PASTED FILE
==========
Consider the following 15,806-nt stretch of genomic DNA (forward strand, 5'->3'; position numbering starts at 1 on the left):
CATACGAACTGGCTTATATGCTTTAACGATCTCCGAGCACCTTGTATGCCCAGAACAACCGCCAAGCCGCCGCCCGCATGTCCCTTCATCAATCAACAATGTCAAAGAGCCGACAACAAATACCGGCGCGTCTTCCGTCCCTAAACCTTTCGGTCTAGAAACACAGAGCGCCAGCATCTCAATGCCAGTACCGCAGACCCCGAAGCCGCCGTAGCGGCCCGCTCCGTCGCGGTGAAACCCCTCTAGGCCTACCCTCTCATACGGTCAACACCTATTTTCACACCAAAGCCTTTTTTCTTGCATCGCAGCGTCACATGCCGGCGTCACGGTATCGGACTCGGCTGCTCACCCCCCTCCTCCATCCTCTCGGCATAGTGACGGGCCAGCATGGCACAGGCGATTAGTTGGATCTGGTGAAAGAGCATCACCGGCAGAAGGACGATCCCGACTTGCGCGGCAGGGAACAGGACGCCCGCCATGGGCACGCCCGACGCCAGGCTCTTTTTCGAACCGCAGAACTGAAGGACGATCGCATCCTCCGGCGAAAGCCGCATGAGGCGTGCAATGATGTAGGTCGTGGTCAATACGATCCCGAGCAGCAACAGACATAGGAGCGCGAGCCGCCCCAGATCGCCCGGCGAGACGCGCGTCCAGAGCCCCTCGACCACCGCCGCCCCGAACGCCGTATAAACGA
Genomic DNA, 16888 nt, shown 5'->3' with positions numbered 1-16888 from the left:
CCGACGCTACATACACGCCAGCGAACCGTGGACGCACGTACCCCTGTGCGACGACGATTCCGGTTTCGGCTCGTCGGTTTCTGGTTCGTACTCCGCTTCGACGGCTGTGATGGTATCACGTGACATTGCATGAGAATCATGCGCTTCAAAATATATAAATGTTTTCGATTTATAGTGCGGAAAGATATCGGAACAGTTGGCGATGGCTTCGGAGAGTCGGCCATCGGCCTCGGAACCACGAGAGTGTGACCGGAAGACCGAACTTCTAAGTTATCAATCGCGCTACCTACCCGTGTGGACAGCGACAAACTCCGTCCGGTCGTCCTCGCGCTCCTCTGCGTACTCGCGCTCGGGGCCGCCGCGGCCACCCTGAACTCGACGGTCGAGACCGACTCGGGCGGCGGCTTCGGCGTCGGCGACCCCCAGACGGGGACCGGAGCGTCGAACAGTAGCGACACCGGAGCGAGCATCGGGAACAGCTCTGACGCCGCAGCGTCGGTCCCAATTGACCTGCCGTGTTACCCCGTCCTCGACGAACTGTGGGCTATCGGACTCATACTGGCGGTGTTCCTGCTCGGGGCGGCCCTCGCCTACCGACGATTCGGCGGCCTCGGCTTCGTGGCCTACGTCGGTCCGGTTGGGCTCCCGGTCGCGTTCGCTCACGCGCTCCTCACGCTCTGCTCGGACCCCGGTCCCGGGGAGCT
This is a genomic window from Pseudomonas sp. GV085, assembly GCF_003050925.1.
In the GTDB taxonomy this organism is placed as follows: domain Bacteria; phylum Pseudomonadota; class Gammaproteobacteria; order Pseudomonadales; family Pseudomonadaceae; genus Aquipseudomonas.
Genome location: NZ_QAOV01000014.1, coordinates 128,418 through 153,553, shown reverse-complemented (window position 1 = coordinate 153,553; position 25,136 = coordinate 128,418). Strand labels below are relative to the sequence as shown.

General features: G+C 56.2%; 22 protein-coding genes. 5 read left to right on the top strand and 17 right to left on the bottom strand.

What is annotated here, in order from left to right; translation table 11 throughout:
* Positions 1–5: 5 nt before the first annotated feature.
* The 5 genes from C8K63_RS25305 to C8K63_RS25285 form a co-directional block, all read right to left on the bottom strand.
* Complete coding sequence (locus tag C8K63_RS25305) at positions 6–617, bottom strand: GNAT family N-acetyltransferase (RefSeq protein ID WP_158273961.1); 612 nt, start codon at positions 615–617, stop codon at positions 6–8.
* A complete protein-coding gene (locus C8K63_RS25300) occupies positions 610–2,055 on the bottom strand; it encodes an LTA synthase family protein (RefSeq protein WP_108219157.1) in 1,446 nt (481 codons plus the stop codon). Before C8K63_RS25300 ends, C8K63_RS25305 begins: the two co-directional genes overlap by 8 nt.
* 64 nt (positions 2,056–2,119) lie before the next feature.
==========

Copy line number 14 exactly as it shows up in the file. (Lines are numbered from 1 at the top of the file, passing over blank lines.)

* 64 nt (positions 2,056–2,119) lie before the next feature.